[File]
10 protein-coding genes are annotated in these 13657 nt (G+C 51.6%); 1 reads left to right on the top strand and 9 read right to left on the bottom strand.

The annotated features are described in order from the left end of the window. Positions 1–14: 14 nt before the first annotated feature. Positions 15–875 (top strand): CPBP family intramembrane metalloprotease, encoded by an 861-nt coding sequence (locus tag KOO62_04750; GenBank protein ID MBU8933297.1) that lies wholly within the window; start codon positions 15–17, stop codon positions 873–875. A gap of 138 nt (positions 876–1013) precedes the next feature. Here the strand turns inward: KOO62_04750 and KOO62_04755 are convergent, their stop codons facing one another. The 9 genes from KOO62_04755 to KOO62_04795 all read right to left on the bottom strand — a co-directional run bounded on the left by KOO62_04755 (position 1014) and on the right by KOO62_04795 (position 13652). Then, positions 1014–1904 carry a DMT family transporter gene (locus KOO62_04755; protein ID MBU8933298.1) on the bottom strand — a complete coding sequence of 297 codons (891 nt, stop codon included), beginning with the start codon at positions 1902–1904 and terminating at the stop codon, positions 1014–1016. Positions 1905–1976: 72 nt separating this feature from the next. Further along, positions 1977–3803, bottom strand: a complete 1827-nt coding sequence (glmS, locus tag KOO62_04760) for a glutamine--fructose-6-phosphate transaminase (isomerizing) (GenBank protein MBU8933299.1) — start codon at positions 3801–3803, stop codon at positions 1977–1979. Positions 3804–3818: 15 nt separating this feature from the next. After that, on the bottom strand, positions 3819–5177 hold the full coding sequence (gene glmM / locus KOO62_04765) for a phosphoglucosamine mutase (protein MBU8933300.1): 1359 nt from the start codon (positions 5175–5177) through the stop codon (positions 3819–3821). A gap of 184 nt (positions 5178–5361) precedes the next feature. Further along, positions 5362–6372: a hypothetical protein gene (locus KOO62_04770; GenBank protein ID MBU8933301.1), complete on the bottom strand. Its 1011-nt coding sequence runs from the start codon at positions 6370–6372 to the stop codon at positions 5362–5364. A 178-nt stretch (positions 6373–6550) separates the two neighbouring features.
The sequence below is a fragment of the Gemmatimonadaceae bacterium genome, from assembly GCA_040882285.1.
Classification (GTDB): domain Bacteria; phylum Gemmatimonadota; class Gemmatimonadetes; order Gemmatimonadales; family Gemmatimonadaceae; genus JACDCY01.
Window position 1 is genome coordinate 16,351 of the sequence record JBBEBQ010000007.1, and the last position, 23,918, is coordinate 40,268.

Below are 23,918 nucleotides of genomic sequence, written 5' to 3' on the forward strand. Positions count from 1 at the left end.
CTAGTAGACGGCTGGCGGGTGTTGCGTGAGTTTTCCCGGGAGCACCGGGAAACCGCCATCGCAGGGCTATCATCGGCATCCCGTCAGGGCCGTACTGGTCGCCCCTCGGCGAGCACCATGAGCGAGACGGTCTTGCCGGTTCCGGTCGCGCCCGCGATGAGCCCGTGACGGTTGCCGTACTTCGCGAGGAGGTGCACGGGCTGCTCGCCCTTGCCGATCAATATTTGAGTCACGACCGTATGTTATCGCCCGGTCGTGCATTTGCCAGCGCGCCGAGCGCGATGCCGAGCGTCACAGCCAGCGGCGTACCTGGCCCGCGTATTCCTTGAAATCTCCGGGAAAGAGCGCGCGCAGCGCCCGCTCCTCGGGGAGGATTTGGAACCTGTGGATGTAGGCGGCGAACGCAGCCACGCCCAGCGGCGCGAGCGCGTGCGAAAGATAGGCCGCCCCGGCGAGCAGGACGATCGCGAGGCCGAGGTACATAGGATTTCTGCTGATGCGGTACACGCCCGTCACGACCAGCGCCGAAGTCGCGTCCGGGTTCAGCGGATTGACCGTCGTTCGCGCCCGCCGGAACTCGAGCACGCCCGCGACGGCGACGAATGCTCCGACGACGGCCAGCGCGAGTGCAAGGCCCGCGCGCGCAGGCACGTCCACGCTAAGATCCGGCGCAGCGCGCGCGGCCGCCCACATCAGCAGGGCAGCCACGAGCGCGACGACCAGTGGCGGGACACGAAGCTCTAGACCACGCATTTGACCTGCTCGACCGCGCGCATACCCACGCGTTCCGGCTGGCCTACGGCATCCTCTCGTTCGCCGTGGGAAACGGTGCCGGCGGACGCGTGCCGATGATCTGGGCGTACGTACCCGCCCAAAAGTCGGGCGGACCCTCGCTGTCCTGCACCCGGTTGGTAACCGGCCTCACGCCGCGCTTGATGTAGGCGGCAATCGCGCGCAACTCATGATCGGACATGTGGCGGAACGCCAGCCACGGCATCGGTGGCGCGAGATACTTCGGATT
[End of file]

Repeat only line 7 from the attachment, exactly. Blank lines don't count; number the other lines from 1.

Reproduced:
CTAGTAGACGGCTGGCGGGTGTTGCGTGAGTTTTCCCGGGAGCACCGGGAAACCGCCATCGCAGGGCTATCATCGGCATCCCGTCAGGGCCGTACTGGTCGCCCCTCGGCGAGCACCATGAGCGAGACGGTCTTGCCGGTTCCGGTCGCGCCCGCGATGAGCCCGTGACGGTTGCCGTACTTCGCGAGGAGGTGCACGGGCTGCTCGCCCTTGCCGATCAATATTTGAGTCACGACCGTATGTTATCGCCCGGTCGTGCATTTGCCAGCGCGCCGAGCGCGATGCCGAGCGTCACAGCCAGCGGCGTACCTGGCCCGCGTATTCCTTGAAATCTCCGGGAAAGAGCGCGCGCAGCGCCCGCTCCTCGGGGAGGATTTGGAACCTGTGGATGTAGGCGGCGAACGCAGCCACGCCCAGCGGCGCGAGCGCGTGCGAAAGATAGGCCGCCCCGGCGAGCAGGACGATCGCGAGGCCGAGGTACATAGGATTTCTGCTGATGCGGTACACGCCCGTCACGACCAGCGCCGAAGTCGCGTCCGGGTTCAGCGGATTGACCGTCGTTCGCGCCCGCCGGAACTCGAGCACGCCCGCGACGGCGACGAATGCTCCGACGACGGCCAGCGCGAGTGCAAGGCCCGCGCGCGCAGGCACGTCCACGCTAAGATCCGGCGCAGCGCGCGCGGCCGCCCACATCAGCAGGGCAGCCACGAGCGCGACGACCAGTGGCGGGACACGAAGCTCTAGACCACGCATTTGACCTGCTCGACCGCGCGCATACCCACGCGTTCCGGCTGGCCTACGGCATCCTCTCGTTCGCCGTGGGAAACGGTGCCGGCGGACGCGTGCCGATGATCTGGGCGTACGTACCCGCCCAAAAGTCGGGCGGACCCTCGCTGTCCTGCACCCGGTTGGTAACCGGCCTCACGCCGCGCTTGATGTAGGCGGCAATCGCGCGCAACTCATGATCGGACATGTGGCGGAACGCCAGCCACGGCATCGGTGGCGCGAGATACTTCGGATT